Trade secrets are not the exclusive dominion of big business. Virtually all companies have, or at least could have, trade secrets. And all companies face serious risks if they don’t protect their trade secrets. A recent case from the Idaho Supreme Court gives a good example of how even the smallest companies need to focus on trade-secret protection.
La Bella Vita v. Shuler (download here) involves a trade-secrets dispute between two competing hair salons in a small town in Idaho. After a number of employees left the Plaintiff (La Bella Vita) to open a competing salon (Eikova) around the corner, La Bella Vita sued the departing employees, Eikova, and Eikova’s owner (Amanda Schuler). Schuler was La Bella Vita’s former manager. La Bella Vita alleged that the defendants violated their confidentiality agreements and misappropriated trade secrets, including La Bella Vita’s customer information.
The lower court granted summary judgment in the defendants favor, finding no evidence of trade secrets, no misappropriation, and no violation of the agreements. The Idaho Supreme Court reversed, finding a number of genuine issues of material fact.
For a hair salon in small-town Idaho, La Bella Vida was at least somewhat proactive about protecting its confidential information. For example, all employees were required to sign confidentiality agreements. Like many businesses, La Bella Vida was most concerned about protecting its customer information. Over time, it had accumulated a valuable proprietary database about its customers, including each customer’s order history and preferences.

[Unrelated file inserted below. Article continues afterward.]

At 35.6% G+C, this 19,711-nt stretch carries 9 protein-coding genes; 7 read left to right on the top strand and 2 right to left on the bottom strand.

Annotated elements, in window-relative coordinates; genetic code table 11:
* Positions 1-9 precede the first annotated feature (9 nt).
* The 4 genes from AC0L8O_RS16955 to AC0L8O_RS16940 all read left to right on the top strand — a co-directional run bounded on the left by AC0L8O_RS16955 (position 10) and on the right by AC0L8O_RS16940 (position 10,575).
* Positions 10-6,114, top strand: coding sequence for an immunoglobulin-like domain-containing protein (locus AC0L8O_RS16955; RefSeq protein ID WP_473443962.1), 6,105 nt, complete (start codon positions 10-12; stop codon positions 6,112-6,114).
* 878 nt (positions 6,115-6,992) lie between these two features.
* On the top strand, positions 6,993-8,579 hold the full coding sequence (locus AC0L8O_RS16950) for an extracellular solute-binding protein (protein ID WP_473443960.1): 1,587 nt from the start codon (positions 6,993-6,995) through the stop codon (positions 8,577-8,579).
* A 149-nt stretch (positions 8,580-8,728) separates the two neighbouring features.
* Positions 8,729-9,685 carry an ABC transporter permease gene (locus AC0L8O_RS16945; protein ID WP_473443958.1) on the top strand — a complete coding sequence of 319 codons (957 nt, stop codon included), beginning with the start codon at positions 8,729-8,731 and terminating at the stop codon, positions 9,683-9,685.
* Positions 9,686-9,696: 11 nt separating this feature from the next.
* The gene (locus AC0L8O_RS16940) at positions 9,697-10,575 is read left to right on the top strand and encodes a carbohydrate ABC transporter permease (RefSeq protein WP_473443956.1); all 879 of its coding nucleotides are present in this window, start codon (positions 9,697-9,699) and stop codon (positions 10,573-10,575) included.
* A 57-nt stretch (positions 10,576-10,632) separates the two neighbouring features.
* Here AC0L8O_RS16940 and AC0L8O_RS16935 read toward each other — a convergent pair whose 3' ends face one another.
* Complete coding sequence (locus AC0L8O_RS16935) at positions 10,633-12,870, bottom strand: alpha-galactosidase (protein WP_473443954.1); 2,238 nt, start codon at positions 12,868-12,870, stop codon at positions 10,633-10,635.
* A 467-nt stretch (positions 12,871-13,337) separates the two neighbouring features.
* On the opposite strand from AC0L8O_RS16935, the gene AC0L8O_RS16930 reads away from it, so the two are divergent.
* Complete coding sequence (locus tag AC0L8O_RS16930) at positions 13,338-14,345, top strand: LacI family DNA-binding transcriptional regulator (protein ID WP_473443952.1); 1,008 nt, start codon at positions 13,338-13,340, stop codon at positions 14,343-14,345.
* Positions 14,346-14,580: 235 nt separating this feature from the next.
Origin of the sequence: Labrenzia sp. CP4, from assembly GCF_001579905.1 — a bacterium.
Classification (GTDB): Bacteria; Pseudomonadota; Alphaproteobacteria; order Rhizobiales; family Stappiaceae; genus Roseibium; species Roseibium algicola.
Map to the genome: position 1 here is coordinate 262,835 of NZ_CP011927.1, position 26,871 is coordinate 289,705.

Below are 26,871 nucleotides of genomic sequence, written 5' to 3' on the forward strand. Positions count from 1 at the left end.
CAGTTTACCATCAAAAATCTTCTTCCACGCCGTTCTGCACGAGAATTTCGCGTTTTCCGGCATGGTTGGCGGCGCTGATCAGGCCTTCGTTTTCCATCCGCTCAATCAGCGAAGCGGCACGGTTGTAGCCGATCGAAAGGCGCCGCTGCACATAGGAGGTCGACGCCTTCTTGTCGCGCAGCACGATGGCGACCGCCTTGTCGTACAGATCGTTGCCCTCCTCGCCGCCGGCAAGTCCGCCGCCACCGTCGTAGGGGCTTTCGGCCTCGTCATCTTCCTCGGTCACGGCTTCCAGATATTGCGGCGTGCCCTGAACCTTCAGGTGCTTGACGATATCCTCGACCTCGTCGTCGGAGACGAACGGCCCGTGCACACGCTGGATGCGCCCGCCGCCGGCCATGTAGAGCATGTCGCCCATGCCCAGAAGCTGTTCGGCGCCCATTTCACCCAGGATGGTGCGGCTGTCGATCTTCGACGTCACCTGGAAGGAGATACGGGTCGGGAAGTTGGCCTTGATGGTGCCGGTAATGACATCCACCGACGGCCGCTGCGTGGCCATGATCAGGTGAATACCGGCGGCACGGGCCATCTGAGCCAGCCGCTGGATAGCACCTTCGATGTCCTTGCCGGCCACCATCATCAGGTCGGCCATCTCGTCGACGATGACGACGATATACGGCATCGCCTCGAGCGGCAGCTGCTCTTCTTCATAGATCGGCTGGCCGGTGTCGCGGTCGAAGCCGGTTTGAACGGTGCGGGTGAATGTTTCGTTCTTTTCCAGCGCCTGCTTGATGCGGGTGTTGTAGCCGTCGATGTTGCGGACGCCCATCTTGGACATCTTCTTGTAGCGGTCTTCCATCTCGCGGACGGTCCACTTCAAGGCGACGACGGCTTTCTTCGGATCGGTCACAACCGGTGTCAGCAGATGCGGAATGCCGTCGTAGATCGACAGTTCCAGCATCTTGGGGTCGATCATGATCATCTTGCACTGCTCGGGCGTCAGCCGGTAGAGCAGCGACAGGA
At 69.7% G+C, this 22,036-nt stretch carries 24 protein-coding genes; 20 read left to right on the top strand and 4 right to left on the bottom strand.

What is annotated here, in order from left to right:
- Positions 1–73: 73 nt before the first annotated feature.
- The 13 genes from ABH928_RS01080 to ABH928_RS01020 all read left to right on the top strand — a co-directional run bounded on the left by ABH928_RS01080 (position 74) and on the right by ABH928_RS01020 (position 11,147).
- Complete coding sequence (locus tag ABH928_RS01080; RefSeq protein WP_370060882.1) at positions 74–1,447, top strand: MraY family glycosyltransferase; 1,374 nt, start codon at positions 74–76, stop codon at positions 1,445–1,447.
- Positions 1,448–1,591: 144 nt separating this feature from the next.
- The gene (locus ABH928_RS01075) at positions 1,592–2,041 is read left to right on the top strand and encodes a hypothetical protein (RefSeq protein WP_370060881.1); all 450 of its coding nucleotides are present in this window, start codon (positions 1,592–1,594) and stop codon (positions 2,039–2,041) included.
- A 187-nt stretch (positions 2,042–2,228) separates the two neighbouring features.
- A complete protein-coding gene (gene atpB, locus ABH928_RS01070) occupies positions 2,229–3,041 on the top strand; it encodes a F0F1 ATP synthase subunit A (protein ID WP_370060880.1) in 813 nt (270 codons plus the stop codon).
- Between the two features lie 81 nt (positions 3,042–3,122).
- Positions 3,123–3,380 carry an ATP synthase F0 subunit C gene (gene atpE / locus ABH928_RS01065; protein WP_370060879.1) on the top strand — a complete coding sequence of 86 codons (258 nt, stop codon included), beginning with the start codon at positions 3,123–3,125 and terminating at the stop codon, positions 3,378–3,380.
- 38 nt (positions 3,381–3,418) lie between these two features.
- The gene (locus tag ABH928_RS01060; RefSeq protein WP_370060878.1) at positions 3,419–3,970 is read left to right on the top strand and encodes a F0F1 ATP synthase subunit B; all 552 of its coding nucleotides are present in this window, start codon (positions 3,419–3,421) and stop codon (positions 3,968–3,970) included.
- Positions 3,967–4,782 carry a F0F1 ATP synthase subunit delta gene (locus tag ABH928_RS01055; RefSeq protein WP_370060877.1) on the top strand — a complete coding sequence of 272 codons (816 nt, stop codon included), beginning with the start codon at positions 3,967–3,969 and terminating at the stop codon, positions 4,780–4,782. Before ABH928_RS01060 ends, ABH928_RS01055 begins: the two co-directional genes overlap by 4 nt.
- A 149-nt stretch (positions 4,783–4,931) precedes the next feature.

This case centers around whether the customer list was a trade secret, including whether it contained confidential information, and whether La Bella Vida protected it. For example, when Schuler was La Bella Vita’s manager, she used the customer list to create an invite list for her baby shower. When she left, she used the baby-shower list to create Eikova’s customer list. The parties disagree as to whether La Bella Vita’s owner authorized her to use the list for her shower.
La Bella Vita required that all employees sign confidentiality agreements. And all parties testified that they understood that the list needed to be kept confidential. But La Bella Vita could have gone further. Schuler was obviously a key employee. La Bella Vita should have considered having her sign a noncompete or nonsolicitation agreement. And it could have password protected the customer list so that each stylist could only see their own clients, and so that no one could export the entire list. If no one could export the list, it would have been very difficult to create the baby-shower list without the owner’s authorization.
Those relatively minor steps could have saved a lot of money, not to mention heartache. Regardless of how this lawsuit turns out, both sides will likely have spent huge amounts of money litigating. I have no idea what it costs to litigate a case to the Idaho Supreme Court. Nor do I know anything about how much revenue an Idaho salon could generate. But I’m comfortable saying that both La Bella Vida and Eikova will have spent a material amount of their revenue, and suffered through a lot of mental anguish, litigating this case.
All businesses should speak with an attorney who can help them identify their trade secrets and take steps to protect them. A modest investment in protection now can prevent a disaster later.